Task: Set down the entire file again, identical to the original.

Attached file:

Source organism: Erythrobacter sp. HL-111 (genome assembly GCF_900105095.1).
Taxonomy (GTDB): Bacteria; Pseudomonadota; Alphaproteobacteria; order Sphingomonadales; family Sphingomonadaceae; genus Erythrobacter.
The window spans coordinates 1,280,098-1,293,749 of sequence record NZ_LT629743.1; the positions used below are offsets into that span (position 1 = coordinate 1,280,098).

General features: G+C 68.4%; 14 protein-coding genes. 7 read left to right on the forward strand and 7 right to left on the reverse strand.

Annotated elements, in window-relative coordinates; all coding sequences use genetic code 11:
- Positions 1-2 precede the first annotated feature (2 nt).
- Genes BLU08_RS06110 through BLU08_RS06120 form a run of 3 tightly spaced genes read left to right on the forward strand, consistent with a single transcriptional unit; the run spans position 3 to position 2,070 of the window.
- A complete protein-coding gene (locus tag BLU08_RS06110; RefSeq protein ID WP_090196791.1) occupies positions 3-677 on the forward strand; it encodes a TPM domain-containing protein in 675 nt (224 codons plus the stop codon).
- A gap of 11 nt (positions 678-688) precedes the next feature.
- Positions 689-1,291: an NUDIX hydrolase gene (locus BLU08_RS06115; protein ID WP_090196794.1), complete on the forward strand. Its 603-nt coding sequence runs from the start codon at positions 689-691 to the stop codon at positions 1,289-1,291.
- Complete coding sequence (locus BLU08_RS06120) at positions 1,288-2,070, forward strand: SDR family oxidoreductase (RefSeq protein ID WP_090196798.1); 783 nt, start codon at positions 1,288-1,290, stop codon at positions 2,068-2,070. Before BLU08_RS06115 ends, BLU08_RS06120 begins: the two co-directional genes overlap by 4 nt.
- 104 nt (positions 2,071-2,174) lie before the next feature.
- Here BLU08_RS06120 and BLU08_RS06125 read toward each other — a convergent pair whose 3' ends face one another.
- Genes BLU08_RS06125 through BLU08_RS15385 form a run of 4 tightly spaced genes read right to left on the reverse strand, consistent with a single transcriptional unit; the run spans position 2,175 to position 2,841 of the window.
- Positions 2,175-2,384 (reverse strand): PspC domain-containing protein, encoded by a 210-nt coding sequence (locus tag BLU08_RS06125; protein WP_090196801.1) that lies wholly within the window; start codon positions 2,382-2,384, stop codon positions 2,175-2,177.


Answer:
Source organism: Erythrobacter sp. HL-111 (genome assembly GCF_900105095.1).
Taxonomy (GTDB): Bacteria; Pseudomonadota; Alphaproteobacteria; order Sphingomonadales; family Sphingomonadaceae; genus Erythrobacter.
The window spans coordinates 1,280,098-1,293,749 of sequence record NZ_LT629743.1; the positions used below are offsets into that span (position 1 = coordinate 1,280,098).

General features: G+C 68.4%; 14 protein-coding genes. 7 read left to right on the forward strand and 7 right to left on the reverse strand.

Annotated elements, in window-relative coordinates; all coding sequences use genetic code 11:
- Positions 1-2 precede the first annotated feature (2 nt).
- Genes BLU08_RS06110 through BLU08_RS06120 form a run of 3 tightly spaced genes read left to right on the forward strand, consistent with a single transcriptional unit; the run spans position 3 to position 2,070 of the window.
- A complete protein-coding gene (locus tag BLU08_RS06110; RefSeq protein ID WP_090196791.1) occupies positions 3-677 on the forward strand; it encodes a TPM domain-containing protein in 675 nt (224 codons plus the stop codon).
- A gap of 11 nt (positions 678-688) precedes the next feature.
- Positions 689-1,291: an NUDIX hydrolase gene (locus BLU08_RS06115; protein ID WP_090196794.1), complete on the forward strand. Its 603-nt coding sequence runs from the start codon at positions 689-691 to the stop codon at positions 1,289-1,291.
- Complete coding sequence (locus BLU08_RS06120) at positions 1,288-2,070, forward strand: SDR family oxidoreductase (RefSeq protein ID WP_090196798.1); 783 nt, start codon at positions 1,288-1,290, stop codon at positions 2,068-2,070. Before BLU08_RS06115 ends, BLU08_RS06120 begins: the two co-directional genes overlap by 4 nt.
- 104 nt (positions 2,071-2,174) lie before the next feature.
- Here BLU08_RS06120 and BLU08_RS06125 read toward each other — a convergent pair whose 3' ends face one another.
- Genes BLU08_RS06125 through BLU08_RS15385 form a run of 4 tightly spaced genes read right to left on the reverse strand, consistent with a single transcriptional unit; the run spans position 2,175 to position 2,841 of the window.
- Positions 2,175-2,384 (reverse strand): PspC domain-containing protein, encoded by a 210-nt coding sequence (locus tag BLU08_RS06125; protein WP_090196801.1) that lies wholly within the window; start codon positions 2,382-2,384, stop codon positions 2,175-2,177.